Team 101

Walton and Irvin deliver down the stretch

There’s no denying what Derrick Walton and Zak Irvin mean to this team and they showed it last night.

He’s moving out of the frame, but try to watch Zak Irvin. There are 25 seconds left and Michigan is clinging to a three-point lead against Furman. Irvin passes to fellow senior Derrick Walton on the left wing with five on the shot clock and starts backpedaling. As soon as Walton releases the shot, Irvin raises an arm in the air in anticipation.

“He made a shot like that earlier in the first half,” Irvin said, referring to a Walton three from the same spot on the other side of the court. In both instances, Walton received a pass with the shot clock winding down and the 6’8″ Matt Rafferty on him. He jabbed with his right foot to create space and then buried the shot.

“Especially when it’s crunch time,” Irvin continued, “I know what he’s capable of. Right when I passed it to him I started running back because I knew it was good. I knew he was going to make it.”

That’s the type of confidence that, on this team, at this time, only Irvin has. Moritz Wagner is getting there, according to John Beilein, but the coach wants more from everyone.

“We have to have a mindset that when things aren’t going well, we still have to be confident,” Beilein said. “We have to play with faith in our ability and not fear…There are sometimes I’ve got to put my arm around people and tell them how good they are. We have to really grow in that area.”

Beilein wants his players to have a “next play” mentality and move on from setbacks. Walton—a player who needs to be reminded of his career stats—showed some of that last night against Furman. He hadn’t been playing poorly, but wasn’t on his ‘A’ game, as Beilein put it. Plus, Michigan as a team was ice cold from deep when he took the aforementioned triple. The Wolverines had made three of their first seven long-range attempts and then missed 12 straight, including every second-half attempt, until Walton’s dagger.

Irvin had taken the previous four shots for Michigan, all mid-range jumpers off the dribble, and made the two that were directly off of a ball screen and missed the two against the Furman switch.  Irvin wants the ball in his hands in those moments and he typically reads the defense well. He had seven assists (and just one turnover) against Furman, often finding bigs rolling to the bucket.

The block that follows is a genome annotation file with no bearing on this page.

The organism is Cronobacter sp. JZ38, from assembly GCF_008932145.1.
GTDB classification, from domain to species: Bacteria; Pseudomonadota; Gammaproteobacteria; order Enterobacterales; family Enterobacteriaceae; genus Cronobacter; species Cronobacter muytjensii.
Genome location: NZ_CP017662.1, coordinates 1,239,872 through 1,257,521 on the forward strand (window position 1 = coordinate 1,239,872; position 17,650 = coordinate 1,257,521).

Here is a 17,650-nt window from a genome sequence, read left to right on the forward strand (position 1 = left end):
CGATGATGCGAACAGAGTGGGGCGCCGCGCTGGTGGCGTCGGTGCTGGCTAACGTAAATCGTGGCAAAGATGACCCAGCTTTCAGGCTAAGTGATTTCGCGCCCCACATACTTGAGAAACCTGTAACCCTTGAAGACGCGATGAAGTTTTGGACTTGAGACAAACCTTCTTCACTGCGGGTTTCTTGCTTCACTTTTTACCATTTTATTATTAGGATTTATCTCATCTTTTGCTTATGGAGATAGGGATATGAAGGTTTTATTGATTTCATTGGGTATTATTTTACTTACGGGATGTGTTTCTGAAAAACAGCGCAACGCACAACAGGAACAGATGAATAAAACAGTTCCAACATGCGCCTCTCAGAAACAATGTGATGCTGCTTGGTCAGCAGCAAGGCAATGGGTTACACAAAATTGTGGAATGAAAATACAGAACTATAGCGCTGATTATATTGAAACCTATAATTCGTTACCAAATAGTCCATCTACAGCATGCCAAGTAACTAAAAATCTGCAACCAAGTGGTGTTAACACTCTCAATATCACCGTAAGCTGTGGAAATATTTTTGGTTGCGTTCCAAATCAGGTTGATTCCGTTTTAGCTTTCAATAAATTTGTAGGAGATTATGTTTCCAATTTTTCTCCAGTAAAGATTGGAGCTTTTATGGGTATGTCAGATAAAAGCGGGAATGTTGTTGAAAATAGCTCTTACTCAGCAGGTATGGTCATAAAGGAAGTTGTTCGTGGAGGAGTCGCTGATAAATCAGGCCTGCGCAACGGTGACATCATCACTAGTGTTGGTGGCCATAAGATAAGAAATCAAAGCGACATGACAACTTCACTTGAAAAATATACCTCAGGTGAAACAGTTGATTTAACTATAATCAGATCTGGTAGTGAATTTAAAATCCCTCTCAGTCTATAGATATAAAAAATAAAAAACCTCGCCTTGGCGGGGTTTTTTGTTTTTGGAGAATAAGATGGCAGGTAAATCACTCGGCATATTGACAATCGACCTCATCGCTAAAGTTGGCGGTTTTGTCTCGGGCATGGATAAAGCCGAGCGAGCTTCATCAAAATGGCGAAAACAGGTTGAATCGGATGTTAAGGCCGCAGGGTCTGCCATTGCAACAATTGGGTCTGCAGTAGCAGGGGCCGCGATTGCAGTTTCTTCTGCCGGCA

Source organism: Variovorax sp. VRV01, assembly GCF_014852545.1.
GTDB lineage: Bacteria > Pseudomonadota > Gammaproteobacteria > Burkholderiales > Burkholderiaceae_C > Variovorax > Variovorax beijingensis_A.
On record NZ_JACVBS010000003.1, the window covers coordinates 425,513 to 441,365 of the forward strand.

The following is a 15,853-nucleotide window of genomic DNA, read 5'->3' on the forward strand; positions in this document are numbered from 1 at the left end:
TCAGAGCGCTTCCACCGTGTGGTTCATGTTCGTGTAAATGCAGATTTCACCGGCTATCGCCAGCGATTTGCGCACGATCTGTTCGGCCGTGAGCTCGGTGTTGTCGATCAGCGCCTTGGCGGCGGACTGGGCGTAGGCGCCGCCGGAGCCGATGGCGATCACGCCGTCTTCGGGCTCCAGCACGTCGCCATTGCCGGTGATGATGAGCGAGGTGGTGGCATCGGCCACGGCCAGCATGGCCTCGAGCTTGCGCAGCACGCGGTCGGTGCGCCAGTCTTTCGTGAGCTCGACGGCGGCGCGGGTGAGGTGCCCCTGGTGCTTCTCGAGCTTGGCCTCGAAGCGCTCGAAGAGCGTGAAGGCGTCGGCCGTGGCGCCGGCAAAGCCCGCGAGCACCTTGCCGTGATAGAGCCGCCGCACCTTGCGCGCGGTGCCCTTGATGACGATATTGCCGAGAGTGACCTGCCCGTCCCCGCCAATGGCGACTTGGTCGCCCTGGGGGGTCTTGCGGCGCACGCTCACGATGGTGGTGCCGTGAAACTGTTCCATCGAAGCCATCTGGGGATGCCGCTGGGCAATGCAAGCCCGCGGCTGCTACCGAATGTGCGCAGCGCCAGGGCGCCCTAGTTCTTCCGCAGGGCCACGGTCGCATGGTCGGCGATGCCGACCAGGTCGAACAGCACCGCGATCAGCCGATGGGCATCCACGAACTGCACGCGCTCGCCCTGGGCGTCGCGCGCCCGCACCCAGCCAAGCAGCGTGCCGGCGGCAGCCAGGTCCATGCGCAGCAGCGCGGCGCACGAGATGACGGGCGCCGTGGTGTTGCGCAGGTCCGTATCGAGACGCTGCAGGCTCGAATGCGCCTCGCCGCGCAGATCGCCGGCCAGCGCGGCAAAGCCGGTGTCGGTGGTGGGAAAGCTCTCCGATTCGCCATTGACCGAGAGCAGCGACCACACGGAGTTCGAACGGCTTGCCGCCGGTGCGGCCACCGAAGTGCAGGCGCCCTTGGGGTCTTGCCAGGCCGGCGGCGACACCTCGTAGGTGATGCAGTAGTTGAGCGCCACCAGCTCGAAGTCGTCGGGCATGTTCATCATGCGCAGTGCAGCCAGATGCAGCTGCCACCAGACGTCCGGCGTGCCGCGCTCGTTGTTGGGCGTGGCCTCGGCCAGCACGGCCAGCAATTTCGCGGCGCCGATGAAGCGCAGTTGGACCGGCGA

Irvin also wants the challenge of guarding the opposing team’s best player, assuming the positional matchup makes sense. On Furman’s final two possessions, not counting the meaningless shot before the buzzer, Irvin played a big part in getting stops. With Michigan up three, it was Irvin’s man who drove and eventually stepped out of bounds. Coming out of a timeout after Walton’s three, Irvin denied his man the ball and blew up Furman’s play.

“He’s done a great job defensively,” Beilein said of Irvin heading into the UCLA game. “If we had one stop to get, he’d be a primary candidate, especially out on the perimeter.”

Walton and Irvin, of course, are going to be critical for Michigan all season. While Beilein would love for Walton to have Irvin’s confidence—and some of his vocal energy as well—he’s grateful for the overall attitude of his team, which stems from the senior captains.

“I think we’ve got a group of guys that have no agendas except to win,” Beilein said last night. “Nobody you could say, ‘He’s in an NBA tryout every day’ or ‘He’s a malcontent because he’s not getting enough shots.’ We have a connected, connected team of good kids that just need a little bit more grit. Hopefully we got some of that today.”

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